- by Valentin Cartillier
- The Guardian
- Issue #1954
In Greece, mass protests have broken out following the release of video footage of a man being beaten with an iron baton by a police officer and held down by two others for breaking lockdown restrictions. On the 9th of March, what initially started as a peaceful demonstration against police brutality was met with the very same heavy-handed approach that people were there to protest in the first place.
Around 5000 people took to the streets in the historically calm suburb of Nea Smyrni in Athens. They were met with tear gas and water cannons. The protestors responded with molotov cocktails, rocks, and setting fire to rubbish bins. This round of protests follows months of student protests against the stationing of police officers at universities and a law restricting the right to protest that was passed in July 2020. Former Prime Minister Alexis Tsipras of the left-wing Syriza party said, “The country has a government that has totally lost control of the pandemic, and the only thing it knows how to do, according to the plan, is to use a heavy hand.”
In predictable bourgeois fashion, the Greek Prime Minister Kyriakos Mitsotakis placed the blame for the violence on the protestors and appealed for peace and a return to order. After a police officer was pulled from his motorcycle and beaten by protestors, Mitsotakis gave a televised address. He stated “I am addressing young people, who are destined to create and not to destroy. […] Blind rage does not lead anywhere. It should serve as a wake-up call that the life of a young policeman was endangered. At this point everyone must display restraint and calm.” There was no mention of the man that was beaten by police. Apparently violence only exists in the bourgeois mind once it’s directed at them.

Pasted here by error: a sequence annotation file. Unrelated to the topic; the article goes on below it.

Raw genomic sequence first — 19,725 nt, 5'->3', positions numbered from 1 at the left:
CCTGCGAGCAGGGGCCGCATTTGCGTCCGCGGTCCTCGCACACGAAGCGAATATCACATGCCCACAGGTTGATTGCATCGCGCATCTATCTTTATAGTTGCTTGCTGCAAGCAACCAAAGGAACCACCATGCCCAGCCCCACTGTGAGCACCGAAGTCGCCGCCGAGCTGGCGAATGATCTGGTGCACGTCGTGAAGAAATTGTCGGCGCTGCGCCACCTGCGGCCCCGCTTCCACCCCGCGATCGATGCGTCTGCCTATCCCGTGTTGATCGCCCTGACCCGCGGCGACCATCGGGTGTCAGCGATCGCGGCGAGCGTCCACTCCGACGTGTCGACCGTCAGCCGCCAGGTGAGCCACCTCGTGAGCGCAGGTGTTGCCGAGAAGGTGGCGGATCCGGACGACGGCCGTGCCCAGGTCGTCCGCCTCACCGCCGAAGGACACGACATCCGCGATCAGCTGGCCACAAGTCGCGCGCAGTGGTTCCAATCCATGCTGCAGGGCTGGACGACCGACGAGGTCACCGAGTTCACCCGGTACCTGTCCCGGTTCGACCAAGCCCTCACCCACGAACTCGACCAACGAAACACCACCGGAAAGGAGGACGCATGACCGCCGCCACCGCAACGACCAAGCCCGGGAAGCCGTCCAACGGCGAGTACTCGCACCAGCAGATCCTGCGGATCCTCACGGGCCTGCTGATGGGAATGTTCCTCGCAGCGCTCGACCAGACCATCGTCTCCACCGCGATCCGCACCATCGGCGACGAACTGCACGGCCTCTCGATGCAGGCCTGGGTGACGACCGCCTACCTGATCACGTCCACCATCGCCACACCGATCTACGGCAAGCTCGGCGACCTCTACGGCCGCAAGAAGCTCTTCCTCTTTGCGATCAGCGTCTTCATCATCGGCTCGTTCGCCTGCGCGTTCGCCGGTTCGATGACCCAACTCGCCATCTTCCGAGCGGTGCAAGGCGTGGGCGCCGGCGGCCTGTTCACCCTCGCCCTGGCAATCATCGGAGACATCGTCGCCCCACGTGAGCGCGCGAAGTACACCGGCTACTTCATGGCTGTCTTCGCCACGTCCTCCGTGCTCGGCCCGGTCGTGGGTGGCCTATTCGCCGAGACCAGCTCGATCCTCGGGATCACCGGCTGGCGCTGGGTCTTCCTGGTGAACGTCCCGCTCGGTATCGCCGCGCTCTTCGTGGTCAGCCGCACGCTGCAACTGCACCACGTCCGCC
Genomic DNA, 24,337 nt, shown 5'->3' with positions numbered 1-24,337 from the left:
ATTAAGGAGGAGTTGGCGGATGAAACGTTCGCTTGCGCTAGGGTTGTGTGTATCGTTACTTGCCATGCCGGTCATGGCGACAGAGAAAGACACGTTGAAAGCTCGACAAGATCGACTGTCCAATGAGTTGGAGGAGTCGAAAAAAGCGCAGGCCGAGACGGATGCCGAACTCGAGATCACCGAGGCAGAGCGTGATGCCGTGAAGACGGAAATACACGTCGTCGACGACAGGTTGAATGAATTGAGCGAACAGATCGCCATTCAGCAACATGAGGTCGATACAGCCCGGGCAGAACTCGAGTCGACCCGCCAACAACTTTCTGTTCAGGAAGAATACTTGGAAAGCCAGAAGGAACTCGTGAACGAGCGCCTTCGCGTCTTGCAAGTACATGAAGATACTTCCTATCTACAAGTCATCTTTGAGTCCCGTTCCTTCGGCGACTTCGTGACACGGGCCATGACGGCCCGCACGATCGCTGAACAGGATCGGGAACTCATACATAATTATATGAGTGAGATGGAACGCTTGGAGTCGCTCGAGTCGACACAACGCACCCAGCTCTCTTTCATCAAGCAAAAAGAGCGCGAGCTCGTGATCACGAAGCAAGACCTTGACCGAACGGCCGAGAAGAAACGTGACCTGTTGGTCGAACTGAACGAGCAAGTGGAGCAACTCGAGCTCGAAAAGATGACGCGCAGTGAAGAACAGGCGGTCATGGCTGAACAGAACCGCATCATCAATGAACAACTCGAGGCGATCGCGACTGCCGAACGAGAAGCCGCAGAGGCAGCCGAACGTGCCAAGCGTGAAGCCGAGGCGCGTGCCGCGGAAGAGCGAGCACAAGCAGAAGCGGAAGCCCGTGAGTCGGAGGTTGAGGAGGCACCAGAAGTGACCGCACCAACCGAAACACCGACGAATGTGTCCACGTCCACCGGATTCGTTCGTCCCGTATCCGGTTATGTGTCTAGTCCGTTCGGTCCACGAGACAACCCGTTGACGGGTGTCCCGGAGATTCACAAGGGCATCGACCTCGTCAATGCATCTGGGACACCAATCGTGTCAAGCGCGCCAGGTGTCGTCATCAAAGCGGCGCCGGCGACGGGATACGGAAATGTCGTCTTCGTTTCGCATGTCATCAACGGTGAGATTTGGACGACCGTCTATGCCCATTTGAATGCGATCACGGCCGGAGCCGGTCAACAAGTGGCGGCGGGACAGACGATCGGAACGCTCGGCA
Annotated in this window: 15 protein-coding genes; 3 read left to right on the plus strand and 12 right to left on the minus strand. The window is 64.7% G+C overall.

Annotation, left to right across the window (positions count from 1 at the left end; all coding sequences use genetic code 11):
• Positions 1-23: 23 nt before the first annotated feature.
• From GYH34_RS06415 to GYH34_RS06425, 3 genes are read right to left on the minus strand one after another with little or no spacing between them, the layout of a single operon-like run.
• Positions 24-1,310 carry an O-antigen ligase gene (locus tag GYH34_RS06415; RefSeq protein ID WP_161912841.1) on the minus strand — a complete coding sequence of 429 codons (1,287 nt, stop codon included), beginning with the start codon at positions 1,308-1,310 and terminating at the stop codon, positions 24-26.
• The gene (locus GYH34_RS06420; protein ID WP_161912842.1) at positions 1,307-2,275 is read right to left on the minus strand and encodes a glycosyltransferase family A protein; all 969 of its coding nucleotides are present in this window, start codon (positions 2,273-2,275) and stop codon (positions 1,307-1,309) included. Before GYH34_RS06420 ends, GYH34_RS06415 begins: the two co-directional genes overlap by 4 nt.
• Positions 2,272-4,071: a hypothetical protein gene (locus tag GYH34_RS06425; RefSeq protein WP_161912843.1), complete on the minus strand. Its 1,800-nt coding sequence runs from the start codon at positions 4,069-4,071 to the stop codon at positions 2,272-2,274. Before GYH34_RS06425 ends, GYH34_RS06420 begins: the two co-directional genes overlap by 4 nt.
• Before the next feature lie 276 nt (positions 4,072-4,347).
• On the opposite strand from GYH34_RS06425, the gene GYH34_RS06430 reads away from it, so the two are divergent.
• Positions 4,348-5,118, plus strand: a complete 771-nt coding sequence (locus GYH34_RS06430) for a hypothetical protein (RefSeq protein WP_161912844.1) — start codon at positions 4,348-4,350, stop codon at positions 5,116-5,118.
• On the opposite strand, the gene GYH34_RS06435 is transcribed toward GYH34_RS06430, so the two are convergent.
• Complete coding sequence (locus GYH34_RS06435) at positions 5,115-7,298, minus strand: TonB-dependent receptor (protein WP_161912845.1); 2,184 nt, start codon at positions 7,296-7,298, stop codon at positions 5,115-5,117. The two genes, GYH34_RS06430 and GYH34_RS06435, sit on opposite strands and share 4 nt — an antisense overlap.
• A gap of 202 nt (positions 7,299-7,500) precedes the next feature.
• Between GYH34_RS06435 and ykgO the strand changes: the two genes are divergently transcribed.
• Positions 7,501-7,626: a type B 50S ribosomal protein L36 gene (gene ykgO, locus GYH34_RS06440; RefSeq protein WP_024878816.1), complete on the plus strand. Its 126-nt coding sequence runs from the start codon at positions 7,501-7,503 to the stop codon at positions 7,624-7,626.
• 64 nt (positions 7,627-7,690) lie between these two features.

Police brutality is by no means merely an international problem, something that “happens over there,” Australia has a long and storied history of police violence. Currently, Melbourne Activist Legal Support is investigating numerous cases of police brutality and excessive use of force. These range from the potentially illegal use of pepper spray at the 2019 International Mining and Resources Conference to the brutal use of force against the protestors protecting the sacred Djab Wurrung trees. We saw the same excesses against the 2020 Black Lives Matter protests in Sydney and in other parts of the country. Going back a bit further in history, particularly notable are Queenslanders, who lived under Joh Bjelke-Petersen’s police state for nineteen years. While these are merely a few examples, it is imperative not to forget the disproportionate amount of police violence indigenous people suffer every day.
The police operate as one of the main repressive arms of the state. Their function not only sets them apart from the working class but sets them in direct opposition to us. They are the snarling lapdogs of the state which frequently sends them out to break up strike actions, disperse demonstrations, protect far-right marches, all in the name of “law and order.” It is the duty and right of the working class, here and everywhere, to protest police brutality, and if they step out of line, pull out their teeth, so they’re all bark, no bite.